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Monday, 2 October, 2000, 14:30 GMT 15:30 UK
Radiohead take Aimster
Radiohead
Radiohead: Embracing online music distribution
Radiohead's record company have teamed up with a Napster-style song swap site to promote their new album Kid A.

As the music industry tries to shut down the popular song-swap service Napster, Radiohead's US label, Capitol Records, has joined forces with Aimster, another music sharing program, to give fans a preview of the new album, which is out now in Europe and on Tuesday in the US and Canada.

Aimster, which hosts Capitol's Radiohead promotion for two days, ending at midnight on Tuesday, may be able to avoid copyright infringement suits because it only allows friends to share files with each other.

Napster, however, whose estimated 25m users can download music from anybody else on the service, is being sued by the Recording Industry Association of America (RIAA) - which includes Capitol's parent company EMI.

Previews

Radiohead have welcomed the possibilities afforded by digitally distributing music online.

Fans have been able to preview Kid A on the Capitol Records website, and for a limited time on a number of other sites. including BBC Radio 1 in the UK.

MP3 files of live recordings have been distributed with the band's backing for some time but the band's record company did everything they could to prevent the early appearance of tracks from the album on Napster.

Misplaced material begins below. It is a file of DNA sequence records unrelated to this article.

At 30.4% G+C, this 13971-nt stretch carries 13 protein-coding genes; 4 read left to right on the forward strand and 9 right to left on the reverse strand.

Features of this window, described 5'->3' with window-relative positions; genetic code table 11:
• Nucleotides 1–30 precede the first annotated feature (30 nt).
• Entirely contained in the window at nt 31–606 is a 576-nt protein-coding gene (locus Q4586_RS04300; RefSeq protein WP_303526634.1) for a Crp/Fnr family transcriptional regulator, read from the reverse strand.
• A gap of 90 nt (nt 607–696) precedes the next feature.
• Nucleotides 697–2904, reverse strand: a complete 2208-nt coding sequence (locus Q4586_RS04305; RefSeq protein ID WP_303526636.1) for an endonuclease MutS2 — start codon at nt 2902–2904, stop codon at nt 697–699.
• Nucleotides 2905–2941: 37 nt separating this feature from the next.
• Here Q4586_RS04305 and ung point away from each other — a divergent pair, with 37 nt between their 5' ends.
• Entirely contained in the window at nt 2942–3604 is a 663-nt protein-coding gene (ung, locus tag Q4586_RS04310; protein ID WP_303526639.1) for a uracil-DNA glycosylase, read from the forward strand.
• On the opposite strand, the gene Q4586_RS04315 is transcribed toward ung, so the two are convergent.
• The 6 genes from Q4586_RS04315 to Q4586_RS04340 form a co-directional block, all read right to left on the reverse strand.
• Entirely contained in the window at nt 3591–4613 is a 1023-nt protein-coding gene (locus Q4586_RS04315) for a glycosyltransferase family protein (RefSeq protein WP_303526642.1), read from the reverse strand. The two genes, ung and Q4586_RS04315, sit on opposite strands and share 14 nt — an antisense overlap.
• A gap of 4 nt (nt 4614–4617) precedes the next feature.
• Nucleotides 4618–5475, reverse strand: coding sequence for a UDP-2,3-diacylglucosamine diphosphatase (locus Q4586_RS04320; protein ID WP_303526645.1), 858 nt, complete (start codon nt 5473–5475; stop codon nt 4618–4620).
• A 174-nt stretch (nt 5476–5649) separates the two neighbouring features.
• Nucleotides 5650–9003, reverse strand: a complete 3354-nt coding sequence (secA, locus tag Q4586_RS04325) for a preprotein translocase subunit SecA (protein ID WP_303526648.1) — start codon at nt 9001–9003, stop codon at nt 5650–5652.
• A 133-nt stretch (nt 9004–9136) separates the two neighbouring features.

"We played in Barcelona and the next day the entire performance was up on Napster. Three weeks later when we got to play in Israel the audience knew the words to all the new songs and it was wonderful," Radiohead bassist Colin Greenwood told the BBC's Newsnight programme in July.

Piggy-backing

Aimster, which uses the popular AOL Instant Messaging software, uses a Napster-style browser to locate and download compact MP3 files.

Messaging software is used by millions of people to instantaneously send messages to groups of friends on "buddy lists" who are all online at the same time.

Aimster spokesman Johnny Deep believes the service is less likely to fall foul of record companies.

"We firmly believe that instant sharing is the killer application on the internet," he said.

Analysts believe Aimster may provide a solution to record companies' desire to sell music online.

Jonathan Potter, executive director of the US Digital Media Association, said: "Aimster appears to be more a manageable and limited form of file-sharing in terms of distribution.

"It doesn't surprise me that copyright owners are more comfortable with this sort of application."

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